’Mamma has talked a lot of rubbish about my keeping up my studies and practising two hours a day, and she means to disinfect my books and send them down, but I have made up my mind that I will not open one. I am going to enjoy myself, and nurse sick people, and do real work, instead of grinding away at that stupid German.’ And Jill set her little white teeth, and looked determined, so I thought it best not to contradict her.
‘I am so glad Uncle Max thought of Miss Gillespie, dear.’
’Who is she? I hate her already. I expect she is only an Anglicised Fraeulein,’ observed Jill, with a vixenish look.
’You are quite wrong. Miss Gillespie is Scotch, and she is very nice and good, and pretty too, for I have often heard Uncle Max talk of her. Her father was Max’s great friend, and at his death the daughters were obliged to go out in the world. Miss Gillespie is the eldest. No, she is not very young,—nearly forty, I believe,—but she is so nice-looking; she was engaged to a clergyman, but he died, and they had been engaged so many years, and so now she will not marry. She is very cheerful, however, and all her pupils love her, and I am sure you will be happy with her, Jill.’
Jill would not quite allow this, but the next day she recurred to the subject, and asked me a good many questions about Miss Gillespie, and when I told her that it was settled that Miss Gillespie should join them at Hastings she really looked quite pleased; but nothing would induce her to open the case of books Aunt Philippa had sent down, and when I told Uncle Max he only laughed.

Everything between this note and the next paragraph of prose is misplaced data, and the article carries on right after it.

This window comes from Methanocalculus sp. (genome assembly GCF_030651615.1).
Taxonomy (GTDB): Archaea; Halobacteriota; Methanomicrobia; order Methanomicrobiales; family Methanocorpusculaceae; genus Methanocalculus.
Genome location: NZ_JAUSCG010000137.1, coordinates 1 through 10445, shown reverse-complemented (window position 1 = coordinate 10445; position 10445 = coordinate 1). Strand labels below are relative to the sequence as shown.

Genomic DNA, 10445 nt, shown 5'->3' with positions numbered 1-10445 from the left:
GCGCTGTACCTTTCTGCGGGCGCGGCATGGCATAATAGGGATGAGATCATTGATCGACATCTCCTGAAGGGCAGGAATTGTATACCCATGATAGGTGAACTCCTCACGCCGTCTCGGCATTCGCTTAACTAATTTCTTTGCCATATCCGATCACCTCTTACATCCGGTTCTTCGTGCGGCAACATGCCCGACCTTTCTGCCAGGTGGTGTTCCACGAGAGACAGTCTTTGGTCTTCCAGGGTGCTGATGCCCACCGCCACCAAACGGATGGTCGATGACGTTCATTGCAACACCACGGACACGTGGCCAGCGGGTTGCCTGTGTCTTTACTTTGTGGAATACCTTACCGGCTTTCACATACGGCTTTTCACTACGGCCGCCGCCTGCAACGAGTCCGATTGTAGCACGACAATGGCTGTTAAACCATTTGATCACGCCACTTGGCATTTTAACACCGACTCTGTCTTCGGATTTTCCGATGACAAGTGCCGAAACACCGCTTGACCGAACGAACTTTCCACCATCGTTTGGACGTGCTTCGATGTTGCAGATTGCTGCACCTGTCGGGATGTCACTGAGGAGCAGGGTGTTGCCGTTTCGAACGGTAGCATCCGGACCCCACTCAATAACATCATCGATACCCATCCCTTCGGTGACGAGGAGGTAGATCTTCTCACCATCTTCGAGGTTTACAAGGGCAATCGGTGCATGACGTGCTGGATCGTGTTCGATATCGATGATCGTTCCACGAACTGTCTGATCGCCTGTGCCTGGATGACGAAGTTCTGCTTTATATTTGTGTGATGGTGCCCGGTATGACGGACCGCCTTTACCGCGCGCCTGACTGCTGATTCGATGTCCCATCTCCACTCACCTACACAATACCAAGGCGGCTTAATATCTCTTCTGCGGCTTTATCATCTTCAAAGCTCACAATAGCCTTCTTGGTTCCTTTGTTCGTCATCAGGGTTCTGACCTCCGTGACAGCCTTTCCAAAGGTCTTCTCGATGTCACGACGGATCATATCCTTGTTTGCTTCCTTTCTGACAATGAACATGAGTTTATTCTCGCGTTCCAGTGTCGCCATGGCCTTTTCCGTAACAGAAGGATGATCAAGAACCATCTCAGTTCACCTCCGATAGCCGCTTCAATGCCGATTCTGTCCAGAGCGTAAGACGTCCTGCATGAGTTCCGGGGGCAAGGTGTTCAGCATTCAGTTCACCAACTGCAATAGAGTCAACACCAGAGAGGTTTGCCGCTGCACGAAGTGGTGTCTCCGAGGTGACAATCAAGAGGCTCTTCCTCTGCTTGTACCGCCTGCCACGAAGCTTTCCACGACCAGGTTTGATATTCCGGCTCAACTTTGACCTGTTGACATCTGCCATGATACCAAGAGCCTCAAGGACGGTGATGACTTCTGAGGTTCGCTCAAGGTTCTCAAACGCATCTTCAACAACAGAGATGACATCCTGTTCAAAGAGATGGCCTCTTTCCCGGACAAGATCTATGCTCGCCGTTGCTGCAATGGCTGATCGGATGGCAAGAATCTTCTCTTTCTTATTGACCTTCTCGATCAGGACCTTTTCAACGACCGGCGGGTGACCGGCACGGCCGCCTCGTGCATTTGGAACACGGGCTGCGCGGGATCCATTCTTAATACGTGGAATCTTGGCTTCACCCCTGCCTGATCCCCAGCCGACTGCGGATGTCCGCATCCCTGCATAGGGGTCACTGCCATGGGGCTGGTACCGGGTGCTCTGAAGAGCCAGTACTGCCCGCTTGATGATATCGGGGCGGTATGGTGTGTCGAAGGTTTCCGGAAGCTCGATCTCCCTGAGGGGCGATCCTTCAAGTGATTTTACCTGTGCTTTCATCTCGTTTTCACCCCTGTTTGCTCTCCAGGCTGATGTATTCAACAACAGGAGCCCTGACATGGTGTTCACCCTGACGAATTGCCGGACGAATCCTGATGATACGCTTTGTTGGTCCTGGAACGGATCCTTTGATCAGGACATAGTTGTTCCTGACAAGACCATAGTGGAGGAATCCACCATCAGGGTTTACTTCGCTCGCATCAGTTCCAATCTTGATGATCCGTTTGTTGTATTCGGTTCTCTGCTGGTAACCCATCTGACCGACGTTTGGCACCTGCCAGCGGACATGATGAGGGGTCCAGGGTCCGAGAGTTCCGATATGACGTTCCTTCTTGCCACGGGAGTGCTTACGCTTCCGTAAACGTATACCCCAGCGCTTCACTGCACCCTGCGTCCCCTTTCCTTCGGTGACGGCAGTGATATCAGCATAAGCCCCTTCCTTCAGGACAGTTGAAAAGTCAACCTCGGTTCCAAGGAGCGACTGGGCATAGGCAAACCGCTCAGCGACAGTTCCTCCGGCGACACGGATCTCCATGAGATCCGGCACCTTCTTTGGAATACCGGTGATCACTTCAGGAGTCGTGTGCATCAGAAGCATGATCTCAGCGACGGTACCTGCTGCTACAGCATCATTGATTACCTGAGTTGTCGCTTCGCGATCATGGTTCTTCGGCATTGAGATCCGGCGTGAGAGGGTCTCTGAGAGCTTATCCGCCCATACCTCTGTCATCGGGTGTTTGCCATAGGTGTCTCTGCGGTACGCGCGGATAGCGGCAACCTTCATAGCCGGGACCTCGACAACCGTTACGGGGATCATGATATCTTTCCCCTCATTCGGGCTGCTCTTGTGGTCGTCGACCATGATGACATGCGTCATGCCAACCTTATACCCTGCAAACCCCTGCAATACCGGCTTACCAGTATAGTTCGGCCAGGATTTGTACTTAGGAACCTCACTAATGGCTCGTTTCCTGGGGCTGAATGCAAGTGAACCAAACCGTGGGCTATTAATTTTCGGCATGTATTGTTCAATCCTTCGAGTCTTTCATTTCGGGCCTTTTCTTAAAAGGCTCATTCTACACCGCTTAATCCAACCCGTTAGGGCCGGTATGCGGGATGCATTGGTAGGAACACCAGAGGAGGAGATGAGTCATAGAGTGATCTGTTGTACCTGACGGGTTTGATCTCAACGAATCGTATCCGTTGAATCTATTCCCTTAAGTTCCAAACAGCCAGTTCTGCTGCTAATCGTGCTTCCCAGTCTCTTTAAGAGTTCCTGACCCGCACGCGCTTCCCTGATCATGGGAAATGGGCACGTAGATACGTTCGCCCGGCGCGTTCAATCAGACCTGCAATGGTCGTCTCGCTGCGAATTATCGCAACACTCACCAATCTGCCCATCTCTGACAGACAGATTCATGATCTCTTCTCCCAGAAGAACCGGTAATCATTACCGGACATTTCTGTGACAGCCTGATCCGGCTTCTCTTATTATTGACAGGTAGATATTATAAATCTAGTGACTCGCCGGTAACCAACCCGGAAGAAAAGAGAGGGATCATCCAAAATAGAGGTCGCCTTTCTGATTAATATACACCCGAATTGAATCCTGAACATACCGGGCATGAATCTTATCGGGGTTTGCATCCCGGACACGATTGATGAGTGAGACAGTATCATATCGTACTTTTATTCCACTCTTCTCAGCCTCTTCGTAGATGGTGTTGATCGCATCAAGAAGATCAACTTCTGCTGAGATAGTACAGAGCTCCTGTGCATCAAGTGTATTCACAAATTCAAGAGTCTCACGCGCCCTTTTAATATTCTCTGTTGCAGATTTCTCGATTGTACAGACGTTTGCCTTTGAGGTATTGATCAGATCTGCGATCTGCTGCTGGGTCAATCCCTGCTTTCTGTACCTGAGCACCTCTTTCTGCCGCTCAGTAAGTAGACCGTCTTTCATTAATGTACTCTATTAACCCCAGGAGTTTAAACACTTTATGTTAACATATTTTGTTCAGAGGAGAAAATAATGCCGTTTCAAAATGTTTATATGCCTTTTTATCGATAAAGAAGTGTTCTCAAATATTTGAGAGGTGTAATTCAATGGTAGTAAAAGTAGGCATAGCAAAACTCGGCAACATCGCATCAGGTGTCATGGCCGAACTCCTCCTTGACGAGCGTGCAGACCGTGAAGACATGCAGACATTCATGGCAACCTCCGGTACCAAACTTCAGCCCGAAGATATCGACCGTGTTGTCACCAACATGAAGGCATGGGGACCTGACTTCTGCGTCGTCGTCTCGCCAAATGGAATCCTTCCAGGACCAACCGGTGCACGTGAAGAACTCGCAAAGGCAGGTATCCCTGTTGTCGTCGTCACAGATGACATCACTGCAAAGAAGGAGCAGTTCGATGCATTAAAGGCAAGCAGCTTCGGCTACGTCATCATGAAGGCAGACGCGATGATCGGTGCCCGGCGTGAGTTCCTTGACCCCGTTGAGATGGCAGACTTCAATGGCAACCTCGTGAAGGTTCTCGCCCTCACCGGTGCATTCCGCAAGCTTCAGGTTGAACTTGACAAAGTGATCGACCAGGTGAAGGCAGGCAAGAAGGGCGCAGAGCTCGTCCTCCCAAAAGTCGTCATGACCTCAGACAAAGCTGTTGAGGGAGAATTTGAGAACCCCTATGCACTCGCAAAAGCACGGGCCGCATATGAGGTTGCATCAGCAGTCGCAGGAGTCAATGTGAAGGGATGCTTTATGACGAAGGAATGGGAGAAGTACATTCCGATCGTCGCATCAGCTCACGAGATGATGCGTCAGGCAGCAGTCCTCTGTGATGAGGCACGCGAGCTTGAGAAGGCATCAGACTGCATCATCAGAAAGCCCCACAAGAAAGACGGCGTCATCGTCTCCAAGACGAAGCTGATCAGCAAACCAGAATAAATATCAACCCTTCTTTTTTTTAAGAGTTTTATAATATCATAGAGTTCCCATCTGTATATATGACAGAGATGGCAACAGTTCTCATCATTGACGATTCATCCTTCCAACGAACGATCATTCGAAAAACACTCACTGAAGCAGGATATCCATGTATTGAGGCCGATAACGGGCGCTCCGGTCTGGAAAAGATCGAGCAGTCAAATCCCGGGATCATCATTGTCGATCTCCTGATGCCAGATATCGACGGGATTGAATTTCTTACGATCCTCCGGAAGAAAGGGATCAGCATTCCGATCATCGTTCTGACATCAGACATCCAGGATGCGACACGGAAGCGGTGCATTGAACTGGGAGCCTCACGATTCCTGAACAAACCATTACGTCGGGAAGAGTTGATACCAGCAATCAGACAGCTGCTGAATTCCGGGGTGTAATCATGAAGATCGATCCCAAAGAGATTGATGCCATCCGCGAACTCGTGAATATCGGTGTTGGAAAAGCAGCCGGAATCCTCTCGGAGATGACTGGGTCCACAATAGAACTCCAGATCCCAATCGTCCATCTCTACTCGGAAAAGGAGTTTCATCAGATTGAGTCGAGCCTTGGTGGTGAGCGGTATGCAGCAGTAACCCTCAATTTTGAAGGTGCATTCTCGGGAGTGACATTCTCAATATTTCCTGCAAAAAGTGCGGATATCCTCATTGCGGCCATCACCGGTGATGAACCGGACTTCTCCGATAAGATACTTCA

’Let her be as idle as she likes. She is over-educated now, and knows far more than most girls of her age. Take her about with you, and make her useful.’ And I followed this advice implicitly, but for a different reason,—there was no keeping Mr. Tudor out of the house; so when I was engaged, and Jill could not be with me, I took advantage of a general invitation that Miss Hamilton had given me, and sent her up to Gladwyn.
They were all very kind to her, and she seemed to amuse Miss Darrell, but after a time Mr. Tudor began going there too, and then indeed I should have been at my wits’ end, only Mrs. Maberley came to my rescue. She took a fancy to Jill, and Jill reciprocated it, and presently she and Lady Betty began to spend most of their idle hours at Maplehurst.
‘THEY HAVE BLACKENED HIS MEMORY FALSELY’
I loved having Jill with me, but I could not deny to myself or other people that I found her a great responsibility. In the first place, I had so little leisure to devote to her, for just after Christmas I was unusually busy. Poor Mrs. Marshall died on the eve of the New Year, and both Mr. Hamilton and I feared that Elspeth would soon follow her.
A hard frost had set in, and granny’s feeble strength seemed to succumb under the pressure of the severe cold; she had taken to her bed, and lay there growing weaker every day. Poor Mary had died very peacefully, with her hand in her husband’s. I had been with her all day, and I did not leave until it was all over.